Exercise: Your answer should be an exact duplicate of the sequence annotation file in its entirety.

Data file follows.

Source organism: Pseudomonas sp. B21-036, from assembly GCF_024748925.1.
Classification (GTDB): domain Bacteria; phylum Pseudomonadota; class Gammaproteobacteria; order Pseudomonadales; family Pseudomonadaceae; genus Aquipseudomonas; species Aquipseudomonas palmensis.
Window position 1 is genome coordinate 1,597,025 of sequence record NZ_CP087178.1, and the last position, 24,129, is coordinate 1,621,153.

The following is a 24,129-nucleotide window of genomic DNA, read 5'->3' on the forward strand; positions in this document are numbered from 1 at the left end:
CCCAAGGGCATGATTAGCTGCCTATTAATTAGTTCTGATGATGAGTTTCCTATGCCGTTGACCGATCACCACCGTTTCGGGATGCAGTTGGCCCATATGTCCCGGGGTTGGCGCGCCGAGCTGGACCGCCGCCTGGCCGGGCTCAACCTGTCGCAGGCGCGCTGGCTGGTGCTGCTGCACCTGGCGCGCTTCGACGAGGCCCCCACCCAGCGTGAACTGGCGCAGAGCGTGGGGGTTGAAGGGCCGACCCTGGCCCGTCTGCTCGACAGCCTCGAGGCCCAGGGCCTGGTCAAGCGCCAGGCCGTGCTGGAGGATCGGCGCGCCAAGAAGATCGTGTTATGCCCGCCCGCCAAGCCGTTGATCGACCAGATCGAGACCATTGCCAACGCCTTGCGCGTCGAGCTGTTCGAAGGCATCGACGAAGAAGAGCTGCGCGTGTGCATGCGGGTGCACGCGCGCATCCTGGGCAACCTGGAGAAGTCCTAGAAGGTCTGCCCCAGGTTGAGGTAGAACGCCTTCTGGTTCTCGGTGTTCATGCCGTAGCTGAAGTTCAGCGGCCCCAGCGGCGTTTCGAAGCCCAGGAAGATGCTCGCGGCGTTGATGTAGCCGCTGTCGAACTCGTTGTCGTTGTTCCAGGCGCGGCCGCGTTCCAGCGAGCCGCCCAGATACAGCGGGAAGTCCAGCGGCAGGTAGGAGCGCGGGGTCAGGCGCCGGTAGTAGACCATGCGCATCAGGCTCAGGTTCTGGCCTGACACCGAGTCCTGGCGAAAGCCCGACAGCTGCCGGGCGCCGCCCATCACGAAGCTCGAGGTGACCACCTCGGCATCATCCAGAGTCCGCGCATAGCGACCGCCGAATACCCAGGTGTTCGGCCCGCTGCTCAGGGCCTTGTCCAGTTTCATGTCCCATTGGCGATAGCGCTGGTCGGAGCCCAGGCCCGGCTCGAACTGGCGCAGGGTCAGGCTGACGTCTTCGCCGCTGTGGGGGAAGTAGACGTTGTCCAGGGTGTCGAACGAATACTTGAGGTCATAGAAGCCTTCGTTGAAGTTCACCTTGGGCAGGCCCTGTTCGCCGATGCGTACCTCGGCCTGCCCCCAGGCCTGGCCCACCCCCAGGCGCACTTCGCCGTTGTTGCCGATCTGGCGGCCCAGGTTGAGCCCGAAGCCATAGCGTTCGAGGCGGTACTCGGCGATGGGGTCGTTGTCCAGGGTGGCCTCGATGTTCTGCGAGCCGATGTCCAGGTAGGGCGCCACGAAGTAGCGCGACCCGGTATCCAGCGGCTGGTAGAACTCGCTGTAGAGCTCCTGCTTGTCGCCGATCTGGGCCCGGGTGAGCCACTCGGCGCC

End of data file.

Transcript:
Source organism: Pseudomonas sp. B21-036, from assembly GCF_024748925.1.
Classification (GTDB): domain Bacteria; phylum Pseudomonadota; class Gammaproteobacteria; order Pseudomonadales; family Pseudomonadaceae; genus Aquipseudomonas; species Aquipseudomonas palmensis.
Window position 1 is genome coordinate 1,597,025 of sequence record NZ_CP087178.1, and the last position, 24,129, is coordinate 1,621,153.

The following is a 24,129-nucleotide window of genomic DNA, read 5'->3' on the forward strand; positions in this document are numbered from 1 at the left end:
CCCAAGGGCATGATTAGCTGCCTATTAATTAGTTCTGATGATGAGTTTCCTATGCCGTTGACCGATCACCACCGTTTCGGGATGCAGTTGGCCCATATGTCCCGGGGTTGGCGCGCCGAGCTGGACCGCCGCCTGGCCGGGCTCAACCTGTCGCAGGCGCGCTGGCTGGTGCTGCTGCACCTGGCGCGCTTCGACGAGGCCCCCACCCAGCGTGAACTGGCGCAGAGCGTGGGGGTTGAAGGGCCGACCCTGGCCCGTCTGCTCGACAGCCTCGAGGCCCAGGGCCTGGTCAAGCGCCAGGCCGTGCTGGAGGATCGGCGCGCCAAGAAGATCGTGTTATGCCCGCCCGCCAAGCCGTTGATCGACCAGATCGAGACCATTGCCAACGCCTTGCGCGTCGAGCTGTTCGAAGGCATCGACGAAGAAGAGCTGCGCGTGTGCATGCGGGTGCACGCGCGCATCCTGGGCAACCTGGAGAAGTCCTAGAAGGTCTGCCCCAGGTTGAGGTAGAACGCCTTCTGGTTCTCGGTGTTCATGCCGTAGCTGAAGTTCAGCGGCCCCAGCGGCGTTTCGAAGCCCAGGAAGATGCTCGCGGCGTTGATGTAGCCGCTGTCGAACTCGTTGTCGTTGTTCCAGGCGCGGCCGCGTTCCAGCGAGCCGCCCAGATACAGCGGGAAGTCCAGCGGCAGGTAGGAGCGCGGGGTCAGGCGCCGGTAGTAGACCATGCGCATCAGGCTCAGGTTCTGGCCTGACACCGAGTCCTGGCGAAAGCCCGACAGCTGCCGGGCGCCGCCCATCACGAAGCTCGAGGTGACCACCTCGGCATCATCCAGAGTCCGCGCATAGCGACCGCCGAATACCCAGGTGTTCGGCCCGCTGCTCAGGGCCTTGTCCAGTTTCATGTCCCATTGGCGATAGCGCTGGTCGGAGCCCAGGCCCGGCTCGAACTGGCGCAGGGTCAGGCTGACGTCTTCGCCGCTGTGGGGGAAGTAGACGTTGTCCAGGGTGTCGAACGAATACTTGAGGTCATAGAAGCCTTCGTTGAAGTTCACCTTGGGCAGGCCCTGTTCGCCGATGCGTACCTCGGCCTGCCCCCAGGCCTGGCCCACCCCCAGGCGCACTTCGCCGTTGTTGCCGATCTGGCGGCCCAGGTTGAGCCCGAAGCCATAGCGTTCGAGGCGGTACTCGGCGATGGGGTCGTTGTCCAGGGTGGCCTCGATGTTCTGCGAGCCGATGTCCAGGTAGGGCGCCACGAAGTAGCGCGACCCGGTATCCAGCGGCTGGTAGAACTCGCTGTAGAGCTCCTGCTTGTCGCCGATCTGGGCCCGGGTGAGCCACTCGGCGCC